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Corruption in Transition

Author

Listed:
  • Susanto Basu
  • David D. Li

Abstract

Countries making the transition to a market economy often experience an increase in corruption along with an increase in growth. This observation is puzzling in the context of current models, which emphasize the destructive nature of corruption. We present a model of corruption and reform which shows that under some circumstances, a particular gradualist reform strategy consisting of temporarily relaxing control of corruption provides a windfall to existing bureaucrats, thereby gaining their support for a reform effort that will ultimately reduce the distortions stemming from bureaucratic power. Thus, in the context of reform, a one-time surge of corruption can be a prelude to a permanently reduced level of corruption in the future, which provides the incentive for high current growth. We illustrate our point with examples from the recent Chinese reform.

Suggested Citation

  • Susanto Basu & David D. Li, 1998. "Corruption in Transition," William Davidson Institute Working Papers Series 161, William Davidson Institute at the University of Michigan.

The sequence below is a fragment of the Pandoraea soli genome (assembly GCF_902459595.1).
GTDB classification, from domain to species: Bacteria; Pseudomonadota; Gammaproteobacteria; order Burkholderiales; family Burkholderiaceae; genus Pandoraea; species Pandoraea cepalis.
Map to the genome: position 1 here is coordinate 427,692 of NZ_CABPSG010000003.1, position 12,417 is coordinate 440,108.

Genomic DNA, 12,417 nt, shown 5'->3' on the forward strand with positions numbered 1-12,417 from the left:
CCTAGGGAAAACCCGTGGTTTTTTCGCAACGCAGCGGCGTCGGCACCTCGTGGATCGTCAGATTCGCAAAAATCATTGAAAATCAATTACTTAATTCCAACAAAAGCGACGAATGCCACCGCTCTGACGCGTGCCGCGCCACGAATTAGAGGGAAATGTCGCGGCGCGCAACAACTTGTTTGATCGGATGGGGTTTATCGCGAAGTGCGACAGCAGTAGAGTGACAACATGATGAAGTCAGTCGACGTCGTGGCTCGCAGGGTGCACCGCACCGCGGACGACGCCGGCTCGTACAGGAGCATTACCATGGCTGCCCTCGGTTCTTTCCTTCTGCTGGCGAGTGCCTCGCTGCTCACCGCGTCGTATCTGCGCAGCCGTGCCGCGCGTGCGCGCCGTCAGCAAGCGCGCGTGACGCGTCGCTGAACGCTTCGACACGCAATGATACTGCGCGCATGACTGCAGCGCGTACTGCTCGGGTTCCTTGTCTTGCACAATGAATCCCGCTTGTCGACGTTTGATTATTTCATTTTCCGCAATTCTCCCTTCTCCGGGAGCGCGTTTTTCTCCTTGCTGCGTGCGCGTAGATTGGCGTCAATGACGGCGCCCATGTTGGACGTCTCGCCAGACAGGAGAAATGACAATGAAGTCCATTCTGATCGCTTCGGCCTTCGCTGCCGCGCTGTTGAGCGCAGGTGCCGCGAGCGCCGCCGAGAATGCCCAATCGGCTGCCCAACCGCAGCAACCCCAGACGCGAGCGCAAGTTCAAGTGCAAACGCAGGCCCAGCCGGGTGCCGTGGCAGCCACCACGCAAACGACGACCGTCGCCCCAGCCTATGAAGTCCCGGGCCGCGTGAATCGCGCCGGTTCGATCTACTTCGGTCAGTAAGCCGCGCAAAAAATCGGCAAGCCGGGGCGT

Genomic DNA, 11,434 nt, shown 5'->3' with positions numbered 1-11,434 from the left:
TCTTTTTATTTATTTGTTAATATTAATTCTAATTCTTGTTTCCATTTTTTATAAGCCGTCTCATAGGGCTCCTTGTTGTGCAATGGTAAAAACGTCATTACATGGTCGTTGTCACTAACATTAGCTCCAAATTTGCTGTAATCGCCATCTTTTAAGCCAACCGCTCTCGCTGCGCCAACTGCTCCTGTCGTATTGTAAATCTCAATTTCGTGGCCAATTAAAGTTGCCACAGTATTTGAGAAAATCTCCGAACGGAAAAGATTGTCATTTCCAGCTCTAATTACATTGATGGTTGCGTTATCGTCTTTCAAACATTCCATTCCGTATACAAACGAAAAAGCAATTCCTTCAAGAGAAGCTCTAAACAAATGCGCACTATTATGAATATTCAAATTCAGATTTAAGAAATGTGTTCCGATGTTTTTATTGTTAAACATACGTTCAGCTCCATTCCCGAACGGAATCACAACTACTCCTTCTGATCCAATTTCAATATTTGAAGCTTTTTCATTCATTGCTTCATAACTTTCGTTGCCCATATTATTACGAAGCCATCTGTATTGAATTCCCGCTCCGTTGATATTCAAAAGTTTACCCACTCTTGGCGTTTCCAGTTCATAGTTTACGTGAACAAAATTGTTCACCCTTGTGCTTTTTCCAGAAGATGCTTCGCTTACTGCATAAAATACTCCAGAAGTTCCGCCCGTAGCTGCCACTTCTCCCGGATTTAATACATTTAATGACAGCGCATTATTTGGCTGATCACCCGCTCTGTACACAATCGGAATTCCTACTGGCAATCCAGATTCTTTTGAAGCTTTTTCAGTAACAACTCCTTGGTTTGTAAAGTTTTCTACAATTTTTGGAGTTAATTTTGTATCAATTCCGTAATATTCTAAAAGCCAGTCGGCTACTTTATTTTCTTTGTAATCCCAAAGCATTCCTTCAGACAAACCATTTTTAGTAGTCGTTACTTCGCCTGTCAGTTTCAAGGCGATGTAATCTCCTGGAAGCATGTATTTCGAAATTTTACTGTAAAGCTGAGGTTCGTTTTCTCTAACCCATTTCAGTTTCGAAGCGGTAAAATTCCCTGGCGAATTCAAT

• Handle: RePEc:wdi:papers:1998-161
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    File URL: https://deepblue.lib.umich.edu/bitstream/handle/2027.42/39549/wp161.pdf
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    Cited by:

    1. Keith Blackburn & Niloy Bose & M. Emranul Haque, 2011. "Public Expenditures, Bureaucratic Corruption And Economic Development," Manchester School, University of Manchester, vol. 79(3), pages 405-428, June.
    2. Keith Blackburn & Niloy Bose & M. Emranul Haque, 2010. "Endogenous corruption in economic development," Journal of Economic Studies, Emerald Group Publishing, vol. 37(1), pages 4-25, January.
    3. Blackburn, Keith & Bose, Niloy & Emranul Haque, M., 2006. "The incidence and persistence of corruption in economic development," Journal of Economic Dynamics and Control, Elsevier, vol. 30(12), pages 2447-2467, December.
    4. Su, Dongwei & Fleisher, Belton M., 1999. "An empirical investigation of underpricing in Chinese IPOs," Pacific-Basin Finance Journal, Elsevier, vol. 7(2), pages 173-202, May.

    More about this item

    JEL classification:

    • D72 - Microeconomics - - Analysis of Collective Decision-Making - - - Political Processes: Rent-seeking, Lobbying, Elections, Legislatures, and Voting Behavior
    • P21 - Economic Systems - - Socialist Systems and Transition Economies - - - Planning, Coordination, and Reform
    • P - Economic Systems
    • O12 - Economic Development, Innovation, Technological Change, and Growth - - Economic Development - - - Microeconomic Analyses of Economic Development

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